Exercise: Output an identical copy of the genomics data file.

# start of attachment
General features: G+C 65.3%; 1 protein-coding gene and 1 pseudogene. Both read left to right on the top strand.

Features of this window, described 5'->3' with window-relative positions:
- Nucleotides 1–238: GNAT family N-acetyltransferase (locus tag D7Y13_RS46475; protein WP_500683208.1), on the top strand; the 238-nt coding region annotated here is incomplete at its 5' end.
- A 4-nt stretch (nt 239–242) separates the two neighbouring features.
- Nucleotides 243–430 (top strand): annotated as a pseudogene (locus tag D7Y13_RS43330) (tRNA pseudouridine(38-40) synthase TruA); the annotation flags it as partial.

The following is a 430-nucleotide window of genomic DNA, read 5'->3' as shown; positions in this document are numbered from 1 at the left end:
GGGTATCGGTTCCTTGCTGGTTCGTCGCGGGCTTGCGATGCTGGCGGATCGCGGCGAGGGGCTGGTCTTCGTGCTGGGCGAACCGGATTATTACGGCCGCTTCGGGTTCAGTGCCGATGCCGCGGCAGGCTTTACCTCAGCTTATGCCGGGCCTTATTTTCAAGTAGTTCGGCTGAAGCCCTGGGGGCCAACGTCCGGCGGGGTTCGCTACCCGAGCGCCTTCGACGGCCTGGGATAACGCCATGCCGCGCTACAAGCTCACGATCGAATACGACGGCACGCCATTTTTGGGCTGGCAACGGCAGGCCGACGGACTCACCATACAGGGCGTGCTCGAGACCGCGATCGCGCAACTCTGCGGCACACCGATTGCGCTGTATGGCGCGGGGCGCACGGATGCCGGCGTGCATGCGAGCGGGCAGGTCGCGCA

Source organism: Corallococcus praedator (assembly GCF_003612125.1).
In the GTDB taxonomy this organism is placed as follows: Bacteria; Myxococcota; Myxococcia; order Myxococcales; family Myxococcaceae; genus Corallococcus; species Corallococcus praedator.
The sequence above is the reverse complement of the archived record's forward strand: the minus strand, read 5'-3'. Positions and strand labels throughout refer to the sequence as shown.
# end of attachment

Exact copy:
General features: G+C 65.3%; 1 protein-coding gene and 1 pseudogene. Both read left to right on the top strand.

Features of this window, described 5'->3' with window-relative positions:
- Nucleotides 1–238: GNAT family N-acetyltransferase (locus tag D7Y13_RS46475; protein WP_500683208.1), on the top strand; the 238-nt coding region annotated here is incomplete at its 5' end.
- A 4-nt stretch (nt 239–242) separates the two neighbouring features.
- Nucleotides 243–430 (top strand): annotated as a pseudogene (locus tag D7Y13_RS43330) (tRNA pseudouridine(38-40) synthase TruA); the annotation flags it as partial.

The following is a 430-nucleotide window of genomic DNA, read 5'->3' as shown; positions in this document are numbered from 1 at the left end:
GGGTATCGGTTCCTTGCTGGTTCGTCGCGGGCTTGCGATGCTGGCGGATCGCGGCGAGGGGCTGGTCTTCGTGCTGGGCGAACCGGATTATTACGGCCGCTTCGGGTTCAGTGCCGATGCCGCGGCAGGCTTTACCTCAGCTTATGCCGGGCCTTATTTTCAAGTAGTTCGGCTGAAGCCCTGGGGGCCAACGTCCGGCGGGGTTCGCTACCCGAGCGCCTTCGACGGCCTGGGATAACGCCATGCCGCGCTACAAGCTCACGATCGAATACGACGGCACGCCATTTTTGGGCTGGCAACGGCAGGCCGACGGACTCACCATACAGGGCGTGCTCGAGACCGCGATCGCGCAACTCTGCGGCACACCGATTGCGCTGTATGGCGCGGGGCGCACGGATGCCGGCGTGCATGCGAGCGGGCAGGTCGCGCA

Source organism: Corallococcus praedator (assembly GCF_003612125.1).
In the GTDB taxonomy this organism is placed as follows: Bacteria; Myxococcota; Myxococcia; order Myxococcales; family Myxococcaceae; genus Corallococcus; species Corallococcus praedator.
The sequence above is the reverse complement of the archived record's forward strand: the minus strand, read 5'-3'. Positions and strand labels throughout refer to the sequence as shown.